This is Part Two of a series on the skilling structure at iMerit, where Chief People Development Officer Anindya Chattopadhyay shares his insights.
iMerit trainees undergo an induction program that introduces them to emerging areas such as Machine Learning, Computer Vision, Natural Language Processing, sentiment analysis, e-commerce, social media, and geospatial technologies. Formative understanding of these domains is strengthened through hands-on data annotation tasks conducted under the supervision of L&D facilitators. This familiarizes them with service delivery concepts such as task instructions, quality, and throughput. Post induction, trainees are assessed and successful employees are placed in client projects for on-job training. For example, those in finance projects are trained on financial terminology and documents. They can then perform services like financial data extraction, corporate classification, and sentiment analysis. Other domains include medical and retail, where the subject matter experts provide insights and context.
Q: What is the average time period required for this skilling to be completed?
The skilling process is pretty long and is broken into four to five different pieces.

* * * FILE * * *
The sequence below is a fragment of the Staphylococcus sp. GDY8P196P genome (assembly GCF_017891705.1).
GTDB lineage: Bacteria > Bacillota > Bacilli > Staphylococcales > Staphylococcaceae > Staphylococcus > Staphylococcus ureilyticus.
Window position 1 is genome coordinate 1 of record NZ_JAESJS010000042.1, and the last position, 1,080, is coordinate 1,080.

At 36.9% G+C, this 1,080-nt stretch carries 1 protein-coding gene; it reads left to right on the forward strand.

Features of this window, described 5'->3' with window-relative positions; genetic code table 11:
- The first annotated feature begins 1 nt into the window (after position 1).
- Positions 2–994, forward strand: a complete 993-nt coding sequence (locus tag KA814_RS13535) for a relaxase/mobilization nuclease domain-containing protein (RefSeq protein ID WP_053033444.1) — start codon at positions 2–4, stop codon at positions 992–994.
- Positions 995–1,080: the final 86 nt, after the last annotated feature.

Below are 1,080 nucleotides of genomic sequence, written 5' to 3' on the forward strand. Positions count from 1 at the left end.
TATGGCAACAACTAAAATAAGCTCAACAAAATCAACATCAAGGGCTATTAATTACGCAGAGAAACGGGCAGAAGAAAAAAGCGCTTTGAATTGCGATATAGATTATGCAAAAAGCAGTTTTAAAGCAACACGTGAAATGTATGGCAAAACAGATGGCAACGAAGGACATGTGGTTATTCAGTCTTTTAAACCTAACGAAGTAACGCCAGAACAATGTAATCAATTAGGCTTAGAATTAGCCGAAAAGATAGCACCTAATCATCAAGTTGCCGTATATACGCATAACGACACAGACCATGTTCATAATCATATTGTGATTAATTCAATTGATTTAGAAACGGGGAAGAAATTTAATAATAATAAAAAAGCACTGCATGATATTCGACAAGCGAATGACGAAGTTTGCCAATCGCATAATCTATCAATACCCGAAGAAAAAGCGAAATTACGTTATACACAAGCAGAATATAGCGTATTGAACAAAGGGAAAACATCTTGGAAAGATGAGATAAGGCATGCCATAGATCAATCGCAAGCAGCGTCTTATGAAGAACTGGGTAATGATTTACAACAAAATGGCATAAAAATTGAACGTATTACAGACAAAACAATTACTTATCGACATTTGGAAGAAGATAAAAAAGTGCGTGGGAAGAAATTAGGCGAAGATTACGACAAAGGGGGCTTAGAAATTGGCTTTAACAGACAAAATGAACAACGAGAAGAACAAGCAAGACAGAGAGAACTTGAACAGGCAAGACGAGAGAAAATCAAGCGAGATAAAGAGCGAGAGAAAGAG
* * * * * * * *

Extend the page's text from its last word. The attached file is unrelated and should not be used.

(The initial stages of skilling done by Anudip and during the on-job training were detailed in Part 1 of this series.)
After they complete the on-job training, and have the big picture idea of big data becoming very curated and kind of structured data for outside users, they then have an idea of what they need to do. The next step is the doing. At the time of starting with the tasks, the person might be performing at 60 to 70%, and then we gradually help them to get to the next 30 to 40%, and improve their quality.
The fine-tuning part is done through basic crowd based tasks on some crowd platforms. However we actively oversee the quality of the work and give feedback which helps them improve. At the same time there is a sense of seriousness and feeling of accomplishment because it is a live project. This phase may last for a month.
Once an employee is mature, she is put on harder projects, and gets support from the training team on the floor while delivering the work. We use custom iMerit tools or tools given by the client. With iMerit tools, we use them even while practicing during the initial training. But if it is a client specific tool, it can only be used during production. So we have a unique technique of helping people on the floor, in a very agile kind of training. The moment the person submits the task or even before that, the person can be helped. So they learn while doing the task. In iMerit the more the person is exposed to that work environment and actually doing the task, the more skilled they become.